First things first: gather the necessary tools. A screwdriver and a cloth.
Luckily, you’ll mostly only need a manual screwdriver to remove the panel. You will also want to have a soft, non-abrasive cloth handy to help avoid any contact with your fingers and the lamp assembly. A Micro-Fiber cloth is highly recommended, and widely available from most supermarkets.
Turn off TV or Projector. After the unit has cooled down properly, remove the power cord from the outlet and the unit completely.
Remove the bulp compartment door. The lamp compartment on projectors is usually located underneath the projector unit. Remove the screws and the lamp compartment door should lift off nicely.
Remove the lamp assembly. Be carefull and pull out the lamp assembly. Disconnect any power cords that may still be connected to the lamp assembly. Put the bulb to one side for recycling.
Clean the lamp compartment. Dust gets everywhere and while you have the projector open, use a soft cloth or micro-fiber cleaning cloth to remove any loose dust from the lamp compartment.
Insert the new lamp. Carefully re-connect power cables to the new lamp and slide the new lamp into the compartment in the same way that the original lamp came out.
Replace lamp compartment door. Set the lamp compartment door back into place and securely screw in the door without screwing it in too tightly.
Reset the lamp timer. Instructions on how to do this should be covered by the instruction manual. You’re Done! Enjoy your projector again and make sure you have a backup lamp handy in case the lights go out unexpectedly.
Projectors can provide functionality for every member of the family. They can even temporarily transform spaces of your home into something entirely different and create memorable moments for you, your family and friends.
Many people envision projectors as huge clunky grey boxes with a blurry picture and minimal functions, but todays projectors could not be farther from this. Projectors these days are sleek, small and extremely high quality pieces of technology that are used in almost all businesses to communicate globally with customers.
Projectors can help businesses reach potential and existing customers in a personal and professional way. This is essential with businesses looking to grow and interact with customers based abroad. It cuts out the need to send impersonal emails or phone calls. Faces can be put to names, and business can become more meaningful and intimate helping to grow relationships and trust.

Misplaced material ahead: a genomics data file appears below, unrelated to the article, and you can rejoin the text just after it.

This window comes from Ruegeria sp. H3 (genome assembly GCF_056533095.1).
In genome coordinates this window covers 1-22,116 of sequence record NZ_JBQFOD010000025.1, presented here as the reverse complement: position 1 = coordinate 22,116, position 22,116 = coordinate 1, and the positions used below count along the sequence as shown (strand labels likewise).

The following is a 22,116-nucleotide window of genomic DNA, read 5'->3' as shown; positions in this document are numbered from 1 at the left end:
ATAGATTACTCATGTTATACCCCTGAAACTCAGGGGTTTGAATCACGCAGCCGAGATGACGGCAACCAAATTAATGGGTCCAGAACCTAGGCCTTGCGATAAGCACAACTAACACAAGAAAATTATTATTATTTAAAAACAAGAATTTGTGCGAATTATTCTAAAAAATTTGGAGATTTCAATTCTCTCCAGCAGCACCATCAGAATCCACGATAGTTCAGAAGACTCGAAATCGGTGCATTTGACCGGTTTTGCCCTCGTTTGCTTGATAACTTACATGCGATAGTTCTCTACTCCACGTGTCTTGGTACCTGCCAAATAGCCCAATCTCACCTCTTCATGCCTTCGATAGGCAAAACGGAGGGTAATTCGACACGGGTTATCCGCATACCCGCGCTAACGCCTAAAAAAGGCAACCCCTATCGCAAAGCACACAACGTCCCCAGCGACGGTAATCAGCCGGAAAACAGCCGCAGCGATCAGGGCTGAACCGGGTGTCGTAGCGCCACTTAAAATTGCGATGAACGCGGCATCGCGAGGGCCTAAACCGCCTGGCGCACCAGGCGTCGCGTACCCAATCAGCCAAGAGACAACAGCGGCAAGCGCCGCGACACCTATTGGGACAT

Are Lumens Important? The short answer is yes.
In fact, lumens are pretty important. Whether you need a projector for your home, office or school, there are many factors that should be considered before purchasing a projector; one of the main factors being lumens.
Projector lumens will always be listed in the projector specs, and to put things simply, the more lumens a projector produces, the brighter the image will be. It also means that the days of making a classroom or office pitch black before starting a projector are long gone, as the projector should be bright enough to project a perfect image in daylight.
What are Lumens?
Lumens are a way to measure brightness from light sources, so the more lumens a projector has, the brighter the light is. To help you better understand, below are some rough examples of lumens in other light sources:
- Candles – 13 lumens
- Average sunset – 400 lumens
- Car headlight – 1000 lumens
- 100 watt light bulb – 1600 lumens
- Projectors – these range from 500 lumens to 10,000 lumens
Do Lumens Matter?
As you can probably tell by now, lumens are one of the most important factors you need to consider before purchasing a projector. The brighter the projector is, the less dark or ambient light will matter with regards to picture quality. It also means you can place the projector as far away from the projector screen as desired.
Here is a rough guide of what can work when you have to choose a projector for different spaces.
- To use a projector in a living room with the lights off, you would need approximately 1,500 lumens to 2,000 lumens.